Your longterm weight loss failure or success will be based upon the sum of all your habits.
If you find yourself always coming short of your weight loss goal, you seem to have some habits that are working against you. Unfortunately, completely breaking a habit is not easy, and if you have multiple habit loops working against you, it’s even more difficult.
At the risk of sounding like a cheap infomercial, there may be a way to bypass multiple bad habits at once and get to where you want to go in a shorter amount of time- certainly a shorter amount of time than it would to deal with each of your bad habits one-by-one.
*Side note: if you’re an avid reader of the Cornerstone Weight Loss Blog, you know that a shortcut to longterm weight loss really does not exist. What you’re about to read is a tactic to deal with your bad habits without facing them head-on, which will help you in your weight loss endeavors, among other benefits.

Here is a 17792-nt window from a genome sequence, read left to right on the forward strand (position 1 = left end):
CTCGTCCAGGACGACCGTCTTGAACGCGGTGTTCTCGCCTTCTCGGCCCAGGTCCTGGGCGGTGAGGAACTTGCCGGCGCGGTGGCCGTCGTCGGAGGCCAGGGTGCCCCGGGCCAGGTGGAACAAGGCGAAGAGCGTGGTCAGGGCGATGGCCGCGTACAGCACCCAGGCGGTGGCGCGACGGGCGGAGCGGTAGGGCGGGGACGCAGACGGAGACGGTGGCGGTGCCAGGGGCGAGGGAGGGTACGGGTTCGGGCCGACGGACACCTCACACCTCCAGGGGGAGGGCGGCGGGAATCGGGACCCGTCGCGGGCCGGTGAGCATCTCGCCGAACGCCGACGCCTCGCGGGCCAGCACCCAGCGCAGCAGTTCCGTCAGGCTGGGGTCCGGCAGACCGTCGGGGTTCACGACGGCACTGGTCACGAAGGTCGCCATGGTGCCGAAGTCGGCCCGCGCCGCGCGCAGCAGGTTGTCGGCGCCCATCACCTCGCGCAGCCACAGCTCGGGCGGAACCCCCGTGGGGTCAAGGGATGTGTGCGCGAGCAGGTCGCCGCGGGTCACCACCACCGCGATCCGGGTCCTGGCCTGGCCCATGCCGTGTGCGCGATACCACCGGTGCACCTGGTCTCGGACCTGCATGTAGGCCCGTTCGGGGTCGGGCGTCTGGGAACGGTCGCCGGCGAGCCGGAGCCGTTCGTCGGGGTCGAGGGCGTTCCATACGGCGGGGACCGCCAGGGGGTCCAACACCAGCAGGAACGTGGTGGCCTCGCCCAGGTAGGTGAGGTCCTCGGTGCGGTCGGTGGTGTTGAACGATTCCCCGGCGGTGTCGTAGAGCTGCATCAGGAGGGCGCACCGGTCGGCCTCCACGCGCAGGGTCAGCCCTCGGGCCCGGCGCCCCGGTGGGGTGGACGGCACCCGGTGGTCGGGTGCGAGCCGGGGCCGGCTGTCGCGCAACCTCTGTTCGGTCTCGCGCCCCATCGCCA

What this short blog post is going to do is show you a way to begin a new habit that is used to interrupt some of your bad habits. This new habit will by no means change all of your bad habits to good habits, however it could help you turn the tide for your weight loss goal. After reading this, you will be more equipped to identify the habits that are keeping you from the weight loss you deserve and learn a trick to combat them.
This tactic is not for everyone. Some will not understand this, and that’s OK. If this tactic does not work for you, please feel free to disregard this blog post. For those of you who will get this, you’ll see that it can be implemented in almost all parts of your life and, like it has for me and others, becomes the default mode of tackling most challenges.